04 Feb Non-Competition
“Non-compete contracts suppress competition …, but they also protect valuable employer secrets. Which is more important for America?” – The Lonely Realist
Non-compete clauses are common legal provisions included in employment contracts to impose a waiting period before employees can take similar jobs with competitors or start a competitive business. Such “restrictive covenants” or “covenants-not-to-compete” are not ostensibly for the purpose of preventing former employees from switching jobs or suppressing capitalist competition. Rather, their role should be is to protect trade secrets and sensitive business information from being used by competitors – that is, from being sold by former employees to the highest bidder. How should this push-pull between American laissez-faire capitalism and employers’ interest in protecting their businesses be reconciled? What factors should determine whether non-competes should be left to negotiation between employers and workers or instead be subjected to limitations imposed by the government? Should the government restrict non-competes only for those private businesses that have dominant economic power over relatively low-wage workers?
On January 5th, the Federal Trade Commission (FTC) answered these questions by proposing a rule that would broadly and comprehensively ban all existing and future non-competes. It would not distinguish between low-wage and highly-compensated workers and would provide no exceptions for workers who have access to trade secrets or other competitively- or industry-sensitive information. The FTC’s proposal even implicates other types of agreements if they could be considered “de facto non-competes.” This follows from President Biden’s Executive Order of July 2021 on Promoting Competition in the American Economy in which he espoused a “government approach … to address overconcentration, monopolization, and unfair competition,” calling on the FTC “to curtail the unfair use of non-compete clauses and other clauses or agreements that may unfairly limit worker mobility” (an approach substantially similar to a good many recent Statist regulatory actions taken by Federal and State governments, a subject most recently discussed by TLR here).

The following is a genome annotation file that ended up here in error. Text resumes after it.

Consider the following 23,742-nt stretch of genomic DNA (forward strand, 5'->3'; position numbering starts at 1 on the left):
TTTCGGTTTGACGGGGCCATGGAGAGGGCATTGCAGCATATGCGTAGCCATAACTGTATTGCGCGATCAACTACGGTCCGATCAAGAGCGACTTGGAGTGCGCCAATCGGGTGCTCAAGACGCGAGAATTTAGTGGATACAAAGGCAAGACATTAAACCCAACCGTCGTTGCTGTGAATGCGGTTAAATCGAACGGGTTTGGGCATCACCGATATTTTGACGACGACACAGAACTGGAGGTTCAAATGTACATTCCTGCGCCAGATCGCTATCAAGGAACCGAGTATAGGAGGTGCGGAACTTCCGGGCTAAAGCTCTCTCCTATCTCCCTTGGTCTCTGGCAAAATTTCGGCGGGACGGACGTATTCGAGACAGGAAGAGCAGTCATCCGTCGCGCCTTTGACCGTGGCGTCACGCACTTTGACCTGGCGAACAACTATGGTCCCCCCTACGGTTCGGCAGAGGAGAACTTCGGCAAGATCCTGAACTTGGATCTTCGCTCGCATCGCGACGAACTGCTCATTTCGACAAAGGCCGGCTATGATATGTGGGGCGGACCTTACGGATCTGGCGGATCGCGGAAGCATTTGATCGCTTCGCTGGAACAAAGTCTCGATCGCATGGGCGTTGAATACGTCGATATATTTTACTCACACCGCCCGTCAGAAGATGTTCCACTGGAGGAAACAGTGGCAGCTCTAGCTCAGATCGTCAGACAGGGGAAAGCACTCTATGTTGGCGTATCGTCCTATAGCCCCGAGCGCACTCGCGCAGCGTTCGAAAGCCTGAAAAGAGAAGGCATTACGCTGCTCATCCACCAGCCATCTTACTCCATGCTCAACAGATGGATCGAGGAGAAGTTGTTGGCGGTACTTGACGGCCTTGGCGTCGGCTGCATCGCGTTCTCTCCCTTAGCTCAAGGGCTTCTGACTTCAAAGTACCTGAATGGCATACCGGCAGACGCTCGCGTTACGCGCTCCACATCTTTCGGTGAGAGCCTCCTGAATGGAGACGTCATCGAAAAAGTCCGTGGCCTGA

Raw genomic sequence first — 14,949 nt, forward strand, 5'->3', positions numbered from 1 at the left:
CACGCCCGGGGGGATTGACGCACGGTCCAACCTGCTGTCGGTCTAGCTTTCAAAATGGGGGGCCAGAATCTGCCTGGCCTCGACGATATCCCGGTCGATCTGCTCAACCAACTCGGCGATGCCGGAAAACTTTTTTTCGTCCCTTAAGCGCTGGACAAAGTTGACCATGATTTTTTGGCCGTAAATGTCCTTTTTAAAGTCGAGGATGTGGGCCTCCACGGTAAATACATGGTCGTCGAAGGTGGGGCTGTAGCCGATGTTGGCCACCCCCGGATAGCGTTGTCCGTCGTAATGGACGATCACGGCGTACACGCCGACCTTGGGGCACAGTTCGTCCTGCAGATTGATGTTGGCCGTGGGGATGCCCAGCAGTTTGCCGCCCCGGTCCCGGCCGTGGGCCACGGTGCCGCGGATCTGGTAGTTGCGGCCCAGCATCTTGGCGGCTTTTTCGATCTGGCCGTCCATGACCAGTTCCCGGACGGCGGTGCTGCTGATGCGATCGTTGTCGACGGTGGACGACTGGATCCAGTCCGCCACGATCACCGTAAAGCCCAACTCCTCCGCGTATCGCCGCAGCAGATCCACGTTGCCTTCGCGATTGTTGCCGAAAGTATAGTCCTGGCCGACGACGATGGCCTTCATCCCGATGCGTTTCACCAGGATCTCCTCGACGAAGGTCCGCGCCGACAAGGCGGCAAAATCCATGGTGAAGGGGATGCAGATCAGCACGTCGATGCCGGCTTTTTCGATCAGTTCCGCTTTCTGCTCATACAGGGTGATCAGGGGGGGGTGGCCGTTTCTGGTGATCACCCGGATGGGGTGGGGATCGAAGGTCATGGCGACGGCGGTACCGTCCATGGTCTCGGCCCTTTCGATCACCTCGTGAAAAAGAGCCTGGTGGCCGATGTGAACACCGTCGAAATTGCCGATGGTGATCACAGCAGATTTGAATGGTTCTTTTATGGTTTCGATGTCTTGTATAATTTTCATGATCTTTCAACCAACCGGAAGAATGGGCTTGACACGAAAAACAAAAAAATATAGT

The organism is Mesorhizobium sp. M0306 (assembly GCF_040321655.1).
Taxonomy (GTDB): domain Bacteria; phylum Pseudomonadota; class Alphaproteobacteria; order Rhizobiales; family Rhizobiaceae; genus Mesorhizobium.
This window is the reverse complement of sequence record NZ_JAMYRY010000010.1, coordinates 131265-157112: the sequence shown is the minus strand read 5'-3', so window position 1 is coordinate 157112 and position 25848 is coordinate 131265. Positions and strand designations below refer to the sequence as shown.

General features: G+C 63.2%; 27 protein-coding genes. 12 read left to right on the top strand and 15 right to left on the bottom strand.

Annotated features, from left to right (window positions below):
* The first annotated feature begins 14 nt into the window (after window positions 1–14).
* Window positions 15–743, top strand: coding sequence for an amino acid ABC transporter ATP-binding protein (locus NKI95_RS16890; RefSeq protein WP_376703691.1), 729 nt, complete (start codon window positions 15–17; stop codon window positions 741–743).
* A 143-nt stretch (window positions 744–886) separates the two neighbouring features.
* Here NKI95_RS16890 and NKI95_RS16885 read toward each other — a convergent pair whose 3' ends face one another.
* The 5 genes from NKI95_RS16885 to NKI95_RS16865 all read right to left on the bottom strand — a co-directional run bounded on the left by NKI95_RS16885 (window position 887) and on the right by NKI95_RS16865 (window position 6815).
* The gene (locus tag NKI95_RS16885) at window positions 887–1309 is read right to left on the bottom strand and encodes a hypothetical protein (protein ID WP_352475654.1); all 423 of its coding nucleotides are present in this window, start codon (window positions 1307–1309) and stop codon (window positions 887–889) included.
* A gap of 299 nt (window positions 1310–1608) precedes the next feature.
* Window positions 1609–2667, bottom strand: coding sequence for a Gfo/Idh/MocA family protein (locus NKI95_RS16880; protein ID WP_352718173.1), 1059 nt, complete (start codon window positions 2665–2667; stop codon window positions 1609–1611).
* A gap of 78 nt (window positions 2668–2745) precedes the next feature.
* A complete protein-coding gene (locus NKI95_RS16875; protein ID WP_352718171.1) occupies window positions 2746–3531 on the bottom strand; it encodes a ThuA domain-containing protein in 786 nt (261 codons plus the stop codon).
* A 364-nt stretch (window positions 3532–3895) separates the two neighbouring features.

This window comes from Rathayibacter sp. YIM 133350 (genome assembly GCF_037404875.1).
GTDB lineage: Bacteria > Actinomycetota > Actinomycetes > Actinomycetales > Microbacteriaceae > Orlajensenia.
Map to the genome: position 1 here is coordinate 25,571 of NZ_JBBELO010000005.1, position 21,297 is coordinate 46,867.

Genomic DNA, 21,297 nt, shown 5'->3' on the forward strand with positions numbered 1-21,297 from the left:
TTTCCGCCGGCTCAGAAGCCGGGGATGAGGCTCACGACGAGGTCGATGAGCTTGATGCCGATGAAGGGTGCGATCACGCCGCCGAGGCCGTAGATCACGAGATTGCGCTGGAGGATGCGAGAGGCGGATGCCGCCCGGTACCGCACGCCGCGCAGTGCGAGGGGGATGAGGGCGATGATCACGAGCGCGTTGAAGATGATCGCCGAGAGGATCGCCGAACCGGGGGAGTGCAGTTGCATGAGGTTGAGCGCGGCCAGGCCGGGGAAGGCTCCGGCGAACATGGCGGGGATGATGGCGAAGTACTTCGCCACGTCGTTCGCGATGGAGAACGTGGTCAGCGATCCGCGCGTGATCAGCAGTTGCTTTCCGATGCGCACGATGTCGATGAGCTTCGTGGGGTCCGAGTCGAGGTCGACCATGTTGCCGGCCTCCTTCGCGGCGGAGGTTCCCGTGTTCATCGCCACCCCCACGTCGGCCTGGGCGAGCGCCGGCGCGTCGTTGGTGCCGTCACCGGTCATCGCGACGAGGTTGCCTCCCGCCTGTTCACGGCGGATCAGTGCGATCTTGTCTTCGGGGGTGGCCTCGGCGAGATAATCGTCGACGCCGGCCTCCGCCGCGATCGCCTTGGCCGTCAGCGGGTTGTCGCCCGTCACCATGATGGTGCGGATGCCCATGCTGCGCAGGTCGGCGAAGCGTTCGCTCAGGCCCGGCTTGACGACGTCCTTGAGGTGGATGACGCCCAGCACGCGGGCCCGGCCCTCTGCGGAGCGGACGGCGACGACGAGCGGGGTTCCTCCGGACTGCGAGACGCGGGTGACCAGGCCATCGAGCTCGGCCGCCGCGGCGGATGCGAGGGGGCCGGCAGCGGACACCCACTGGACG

The Economist in a January 14th editorial endorsed the FTC’s proposal, agreeing that America should prohibit the use of non-competes to prevent private employers from dictating contractual terms to their workers because the practice is anti-competitive. It argued that the public interest favors the spread of innovation and productivity and that allowing competitors to hire former workers who have knowledge and expertise gained at their former employers is the best way to spread ideas. While true, that’s quite a radical departure from existing business practices and inappropriately dismissive of the assertion that non-competes are necessary to protect intellectual property, trade secrets and confidential information. The Economist argued that adequate protections are afforded employers by intellectual property law and non-disclosure agreements.
As a practicing attorney and observer of business and legal realities, TLR respectfully (and forcefully) disagrees.